Seborrheic Keratosis(SK) also known as Seborrheic Verruca, are characterized as brown, black or yellow growths that grow singly or in groups and are flat or slightly elevated. Some SKs measure a fraction of an inch; others are larger than a half-dollar.  A SK can be flat or raised.  Sometimes the surface feels smooth. These benign (non-cancerous) growths can occur almost anywhere on the skin.  Some people get just one; others develop many.

While the exact cause remains unknown, researchers have discovered some key findings.  SKs seem to run in families, and it appears that some people inherit a tendency to develop many SKs.  Although these growths develop on both sun-exposed and non sun-exposed skin, some studies suggest that sun exposure may play a role.  The exact cause is unknown.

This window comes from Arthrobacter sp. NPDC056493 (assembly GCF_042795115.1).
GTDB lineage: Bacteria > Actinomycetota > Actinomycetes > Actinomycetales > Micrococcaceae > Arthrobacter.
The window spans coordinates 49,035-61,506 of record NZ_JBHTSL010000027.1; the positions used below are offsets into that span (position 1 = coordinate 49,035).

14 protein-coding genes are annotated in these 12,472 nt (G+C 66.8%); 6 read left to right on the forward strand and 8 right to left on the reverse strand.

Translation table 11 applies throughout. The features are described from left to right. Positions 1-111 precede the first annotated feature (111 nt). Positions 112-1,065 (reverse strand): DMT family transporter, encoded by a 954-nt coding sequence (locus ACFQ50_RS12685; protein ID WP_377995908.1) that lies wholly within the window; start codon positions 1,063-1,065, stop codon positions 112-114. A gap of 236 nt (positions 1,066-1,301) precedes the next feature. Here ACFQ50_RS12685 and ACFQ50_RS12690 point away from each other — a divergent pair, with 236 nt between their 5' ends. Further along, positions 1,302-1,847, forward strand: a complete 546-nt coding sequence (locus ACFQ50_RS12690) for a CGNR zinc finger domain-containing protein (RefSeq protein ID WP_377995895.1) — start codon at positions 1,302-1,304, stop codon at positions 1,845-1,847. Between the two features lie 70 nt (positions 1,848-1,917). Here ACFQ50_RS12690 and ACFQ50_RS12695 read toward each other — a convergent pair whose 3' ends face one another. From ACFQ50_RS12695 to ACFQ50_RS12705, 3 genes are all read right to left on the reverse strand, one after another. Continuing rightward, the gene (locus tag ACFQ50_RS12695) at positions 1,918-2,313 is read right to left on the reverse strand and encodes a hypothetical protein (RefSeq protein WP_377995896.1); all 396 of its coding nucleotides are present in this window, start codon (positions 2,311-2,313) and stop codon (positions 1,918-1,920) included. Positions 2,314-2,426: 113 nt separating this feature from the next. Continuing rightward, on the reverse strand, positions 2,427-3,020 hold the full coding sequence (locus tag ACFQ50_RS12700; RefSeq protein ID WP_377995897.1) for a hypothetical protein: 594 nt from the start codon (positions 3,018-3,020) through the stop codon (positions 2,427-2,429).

What treatments are there for Seborrheic Keratosis?

Since SKs are benign, treatment is generally not necessary. However sometimes a SK grows quickly, turns black, itches, or bleeds, making it difficult to distinguish from skin cancer.  Such a growth must be biopsied (removed and studied under a microscope) to determine if it is cancerous or not.

Treatment may be recommended if the growth is large or easily irritated by clothing or jewelry.  Sometimes, a SK is treated because the patient considers it unsightly.  In these last two cases, there are a few treatment options. Cryosurgery, electrosurgery, and curettage are the most common options for removing SKs.